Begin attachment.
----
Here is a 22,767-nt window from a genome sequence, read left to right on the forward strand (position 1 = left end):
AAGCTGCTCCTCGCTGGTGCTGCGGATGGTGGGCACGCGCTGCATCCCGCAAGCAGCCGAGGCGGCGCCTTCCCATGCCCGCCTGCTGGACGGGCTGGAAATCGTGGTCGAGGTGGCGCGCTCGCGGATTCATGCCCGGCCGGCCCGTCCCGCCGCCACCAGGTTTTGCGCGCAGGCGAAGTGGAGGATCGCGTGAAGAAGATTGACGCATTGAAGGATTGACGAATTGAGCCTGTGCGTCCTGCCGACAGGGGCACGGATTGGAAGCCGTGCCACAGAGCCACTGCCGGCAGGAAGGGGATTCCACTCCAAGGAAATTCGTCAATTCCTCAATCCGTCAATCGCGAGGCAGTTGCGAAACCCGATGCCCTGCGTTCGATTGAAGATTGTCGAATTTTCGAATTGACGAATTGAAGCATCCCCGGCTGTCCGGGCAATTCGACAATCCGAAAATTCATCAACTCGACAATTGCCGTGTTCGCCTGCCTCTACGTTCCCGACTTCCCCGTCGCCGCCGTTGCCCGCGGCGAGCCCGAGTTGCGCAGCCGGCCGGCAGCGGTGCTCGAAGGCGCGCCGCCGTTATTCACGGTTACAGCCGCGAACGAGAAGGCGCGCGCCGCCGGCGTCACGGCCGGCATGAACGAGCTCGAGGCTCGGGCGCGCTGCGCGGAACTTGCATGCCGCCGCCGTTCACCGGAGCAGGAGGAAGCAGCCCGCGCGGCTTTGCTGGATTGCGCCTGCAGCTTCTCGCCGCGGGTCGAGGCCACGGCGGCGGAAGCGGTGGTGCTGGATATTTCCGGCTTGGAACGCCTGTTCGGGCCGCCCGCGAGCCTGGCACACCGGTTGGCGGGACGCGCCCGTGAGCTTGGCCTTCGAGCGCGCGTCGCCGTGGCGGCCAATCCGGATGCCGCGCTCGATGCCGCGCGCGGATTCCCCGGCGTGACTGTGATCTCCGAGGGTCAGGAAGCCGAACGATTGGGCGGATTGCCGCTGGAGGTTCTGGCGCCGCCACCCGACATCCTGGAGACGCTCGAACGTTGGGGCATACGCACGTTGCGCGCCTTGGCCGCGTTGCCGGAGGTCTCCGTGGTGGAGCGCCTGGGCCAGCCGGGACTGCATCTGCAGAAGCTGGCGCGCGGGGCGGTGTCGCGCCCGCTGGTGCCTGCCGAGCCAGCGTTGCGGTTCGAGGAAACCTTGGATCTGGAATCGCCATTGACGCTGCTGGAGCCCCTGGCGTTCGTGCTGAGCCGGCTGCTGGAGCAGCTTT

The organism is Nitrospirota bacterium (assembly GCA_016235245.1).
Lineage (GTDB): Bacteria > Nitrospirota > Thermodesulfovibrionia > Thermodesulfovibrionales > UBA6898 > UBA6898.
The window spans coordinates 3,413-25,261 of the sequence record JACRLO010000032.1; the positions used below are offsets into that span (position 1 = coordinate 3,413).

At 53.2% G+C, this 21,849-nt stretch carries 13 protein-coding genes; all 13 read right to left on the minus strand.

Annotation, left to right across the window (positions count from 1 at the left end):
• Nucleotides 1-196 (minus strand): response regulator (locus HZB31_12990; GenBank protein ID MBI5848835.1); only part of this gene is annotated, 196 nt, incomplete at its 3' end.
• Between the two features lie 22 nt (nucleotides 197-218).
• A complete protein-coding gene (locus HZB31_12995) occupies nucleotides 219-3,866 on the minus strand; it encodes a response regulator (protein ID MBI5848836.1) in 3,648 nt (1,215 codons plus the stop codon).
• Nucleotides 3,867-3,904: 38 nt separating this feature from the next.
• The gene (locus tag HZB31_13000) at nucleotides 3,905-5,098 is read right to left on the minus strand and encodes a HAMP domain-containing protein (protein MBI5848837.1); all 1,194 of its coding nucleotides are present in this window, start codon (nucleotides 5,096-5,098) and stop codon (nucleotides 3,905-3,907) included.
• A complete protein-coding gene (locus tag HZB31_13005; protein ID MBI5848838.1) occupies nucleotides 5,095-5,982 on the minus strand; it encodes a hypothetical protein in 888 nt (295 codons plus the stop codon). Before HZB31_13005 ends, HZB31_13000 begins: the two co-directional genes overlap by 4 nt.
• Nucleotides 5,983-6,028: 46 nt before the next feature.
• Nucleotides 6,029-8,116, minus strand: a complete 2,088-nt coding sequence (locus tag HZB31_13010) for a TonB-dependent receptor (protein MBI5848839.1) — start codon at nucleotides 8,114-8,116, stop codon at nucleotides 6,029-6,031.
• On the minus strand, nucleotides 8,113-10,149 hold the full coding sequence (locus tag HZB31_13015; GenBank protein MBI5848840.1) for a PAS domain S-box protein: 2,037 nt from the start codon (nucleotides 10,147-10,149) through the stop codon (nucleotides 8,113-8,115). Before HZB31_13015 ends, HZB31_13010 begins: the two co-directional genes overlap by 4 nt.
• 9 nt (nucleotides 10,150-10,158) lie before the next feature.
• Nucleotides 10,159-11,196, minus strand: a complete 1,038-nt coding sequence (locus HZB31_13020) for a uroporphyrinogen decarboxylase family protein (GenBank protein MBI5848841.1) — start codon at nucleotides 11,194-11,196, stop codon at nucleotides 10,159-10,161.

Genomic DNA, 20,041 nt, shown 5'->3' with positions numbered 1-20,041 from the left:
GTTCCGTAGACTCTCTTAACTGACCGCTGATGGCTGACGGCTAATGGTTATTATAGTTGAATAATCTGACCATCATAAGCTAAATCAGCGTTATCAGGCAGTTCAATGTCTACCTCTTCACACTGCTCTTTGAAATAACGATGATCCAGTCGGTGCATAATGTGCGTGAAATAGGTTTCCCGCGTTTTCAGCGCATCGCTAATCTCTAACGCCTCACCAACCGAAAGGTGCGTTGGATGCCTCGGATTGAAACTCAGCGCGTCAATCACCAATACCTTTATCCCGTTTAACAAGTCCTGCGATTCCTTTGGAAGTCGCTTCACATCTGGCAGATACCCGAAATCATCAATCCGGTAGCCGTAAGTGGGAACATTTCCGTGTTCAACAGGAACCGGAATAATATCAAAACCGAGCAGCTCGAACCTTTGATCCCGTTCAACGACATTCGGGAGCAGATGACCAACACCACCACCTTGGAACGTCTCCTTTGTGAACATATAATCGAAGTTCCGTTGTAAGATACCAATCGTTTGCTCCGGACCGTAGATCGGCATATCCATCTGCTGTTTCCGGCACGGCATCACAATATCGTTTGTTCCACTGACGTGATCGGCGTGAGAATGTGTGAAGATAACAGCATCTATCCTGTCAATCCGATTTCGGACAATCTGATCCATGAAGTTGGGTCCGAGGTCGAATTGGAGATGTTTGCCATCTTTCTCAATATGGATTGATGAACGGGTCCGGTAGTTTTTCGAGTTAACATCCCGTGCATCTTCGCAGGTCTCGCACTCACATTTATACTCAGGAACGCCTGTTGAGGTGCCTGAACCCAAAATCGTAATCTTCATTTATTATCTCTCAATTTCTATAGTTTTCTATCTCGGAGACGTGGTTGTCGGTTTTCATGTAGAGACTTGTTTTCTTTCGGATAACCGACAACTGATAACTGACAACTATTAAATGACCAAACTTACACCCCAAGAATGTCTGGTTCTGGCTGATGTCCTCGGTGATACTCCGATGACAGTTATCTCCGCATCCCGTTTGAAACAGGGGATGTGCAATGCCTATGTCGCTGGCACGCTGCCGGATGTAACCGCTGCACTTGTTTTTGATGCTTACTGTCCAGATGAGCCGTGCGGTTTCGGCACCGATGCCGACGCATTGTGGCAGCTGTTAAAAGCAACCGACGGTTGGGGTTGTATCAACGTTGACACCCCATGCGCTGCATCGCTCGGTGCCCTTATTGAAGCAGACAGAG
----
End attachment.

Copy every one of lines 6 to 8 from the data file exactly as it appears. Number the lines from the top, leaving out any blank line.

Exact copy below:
At 53.2% G+C, this 21,849-nt stretch carries 13 protein-coding genes; all 13 read right to left on the minus strand.

Annotation, left to right across the window (positions count from 1 at the left end):
• Nucleotides 1-196 (minus strand): response regulator (locus HZB31_12990; GenBank protein ID MBI5848835.1); only part of this gene is annotated, 196 nt, incomplete at its 3' end.